3. addWord Method:

    • The word to be added is processed character by character.
    • Each character's index is determined by ord(c) - ord('a').
    • If a [Trie](/problems/trie_intro) node for a character does not exist in the current node's children, a new Trie node is created at that index.
    • The node pointer is then updated to the newly created node or the existing child node.
    • After inserting all characters, the is_end flag of the final node is set to True.
  4. search Method:

    • The search function uses a recursive helper function that takes the word and the current node as arguments.
    • The recursion proceeds character by character through the word.
    • If a character is not a dot (.), then it finds the corresponding index and checks if there is a corresponding child [Trie](/problems/trie_intro) node. If not, it returns False.
    • If a character is a dot (.), the function checks all non-null children nodes. It calls itself recursively with the remaining substring (the part after the dot). If any of these recursive calls return True, then True is returned.
    • The base case occurs when we reach the end of the word. If the current node has its is_end set to True, it means we have found a complete match for the word, and True is returned.

This implementation efficiently handles both the addition of words and the searching of words, even with wildcards, by utilizing the Trie's structure. The recursion during search allows us to handle the wildcard character by trying all possibilities.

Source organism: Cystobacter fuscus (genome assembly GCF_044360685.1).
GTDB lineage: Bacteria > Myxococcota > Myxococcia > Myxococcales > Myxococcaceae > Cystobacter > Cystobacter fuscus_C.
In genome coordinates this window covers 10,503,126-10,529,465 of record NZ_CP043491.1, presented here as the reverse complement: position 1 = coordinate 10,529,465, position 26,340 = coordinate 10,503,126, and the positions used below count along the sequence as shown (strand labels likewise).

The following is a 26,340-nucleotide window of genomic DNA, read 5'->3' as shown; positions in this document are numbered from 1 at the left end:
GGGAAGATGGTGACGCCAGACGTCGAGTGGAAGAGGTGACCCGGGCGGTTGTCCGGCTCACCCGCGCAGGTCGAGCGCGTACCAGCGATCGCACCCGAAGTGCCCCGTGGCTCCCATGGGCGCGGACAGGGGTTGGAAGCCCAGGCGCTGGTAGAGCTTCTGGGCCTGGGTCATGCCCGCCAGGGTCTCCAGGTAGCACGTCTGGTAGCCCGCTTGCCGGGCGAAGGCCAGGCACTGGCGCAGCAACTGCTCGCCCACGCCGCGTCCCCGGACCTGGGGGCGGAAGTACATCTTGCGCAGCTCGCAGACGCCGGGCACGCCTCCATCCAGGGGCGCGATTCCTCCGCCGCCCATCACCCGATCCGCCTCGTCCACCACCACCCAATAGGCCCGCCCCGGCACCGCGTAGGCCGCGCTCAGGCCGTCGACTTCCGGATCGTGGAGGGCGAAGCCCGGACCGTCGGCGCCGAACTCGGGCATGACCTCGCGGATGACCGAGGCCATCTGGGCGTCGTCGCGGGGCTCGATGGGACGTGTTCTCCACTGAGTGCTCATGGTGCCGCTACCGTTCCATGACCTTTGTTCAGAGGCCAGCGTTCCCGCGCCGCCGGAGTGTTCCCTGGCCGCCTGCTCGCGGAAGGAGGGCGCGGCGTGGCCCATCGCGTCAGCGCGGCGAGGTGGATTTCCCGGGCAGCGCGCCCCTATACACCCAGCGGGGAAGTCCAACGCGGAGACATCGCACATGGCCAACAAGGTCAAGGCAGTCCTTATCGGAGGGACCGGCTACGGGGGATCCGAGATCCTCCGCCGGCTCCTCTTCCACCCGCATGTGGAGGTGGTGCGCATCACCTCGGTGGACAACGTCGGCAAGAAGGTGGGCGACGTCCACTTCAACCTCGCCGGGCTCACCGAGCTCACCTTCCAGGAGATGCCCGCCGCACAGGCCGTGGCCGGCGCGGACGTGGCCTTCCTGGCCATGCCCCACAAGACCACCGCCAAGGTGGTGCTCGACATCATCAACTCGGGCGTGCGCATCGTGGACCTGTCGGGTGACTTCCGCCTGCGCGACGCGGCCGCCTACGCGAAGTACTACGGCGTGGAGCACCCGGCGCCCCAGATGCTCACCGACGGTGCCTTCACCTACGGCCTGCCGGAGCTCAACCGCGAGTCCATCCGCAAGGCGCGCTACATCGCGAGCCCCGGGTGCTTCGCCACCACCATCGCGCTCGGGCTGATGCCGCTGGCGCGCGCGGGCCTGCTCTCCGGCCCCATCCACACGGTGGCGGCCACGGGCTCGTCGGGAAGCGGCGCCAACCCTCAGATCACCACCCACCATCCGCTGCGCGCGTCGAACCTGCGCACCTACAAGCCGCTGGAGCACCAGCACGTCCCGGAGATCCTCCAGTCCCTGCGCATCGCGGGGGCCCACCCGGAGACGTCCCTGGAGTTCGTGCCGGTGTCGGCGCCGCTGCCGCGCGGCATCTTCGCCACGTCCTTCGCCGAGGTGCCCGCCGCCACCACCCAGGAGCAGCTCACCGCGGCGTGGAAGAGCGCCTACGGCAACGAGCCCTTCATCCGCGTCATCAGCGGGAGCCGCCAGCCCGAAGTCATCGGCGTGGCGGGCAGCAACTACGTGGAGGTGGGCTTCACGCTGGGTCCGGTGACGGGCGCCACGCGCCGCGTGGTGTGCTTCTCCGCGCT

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Example Walkthrough

Let's illustrate the solution approach with an example:

Suppose we initialize an empty WordDictionary and add the following words:

  1. addWord("bad")
  2. addWord("dad")
  3. addWord("mad")

Now, let's step through the search queries one by one.

Search Query 1: search("pad")

  • We start at the root of the Trie and look for the first character 'p'.
  • There is no child node corresponding to 'p' since we only added words beginning with 'b' and 'd'.
  • The search immediately returns false since the path for "pad" doesn't exist in our Trie.

Search Query 2: search("bad")

  • We check each character in the word "bad" sequentially.
  • For 'b', 'a', and 'd', there are corresponding child nodes in the Trie, as the word "bad" was added.
  • We arrive at a node that is marked as the end of a word.
  • The search returns true.

Search Query 3: search(".ad")

  • The first character is a dot ., which means we need to check all possible child nodes at this level, corresponding to 'b', 'd', and any other letters we might have.
  • For each valid non-null child node, we recursively continue the search for "ad".
  • We find that both "bad" and "dad" match the pattern ".ad", so the search returns true.

Search Query 4: search("b..")

  • We match the first character 'b' to the corresponding child node.
  • For the subsequent dots, we must explore all possibilities for each dot.
  • We will have to check all children of the 'b' node, then all children of those nodes.
  • For the word "bad" in the Trie, 'b' matches, and we have any character in the next two positions, so "b.." matches "bad," and the search returns true.

Search Query 5: search("b.d")

  • We match 'b' and then encounter the dot ., which again means any character.
  • At this point, there is only one child node for the 'b' with the 'a', so we go down that path.
  • Finally, we look for 'd', which successfully matches, and since we are at the end of the word and the end of word flag is true, we return true.

These examples walk through how the WordDictionary would handle word addition and search operations using the Trie data structure and its nodes to represent the letters and word endings.

Solution Implementation

1class TrieNode: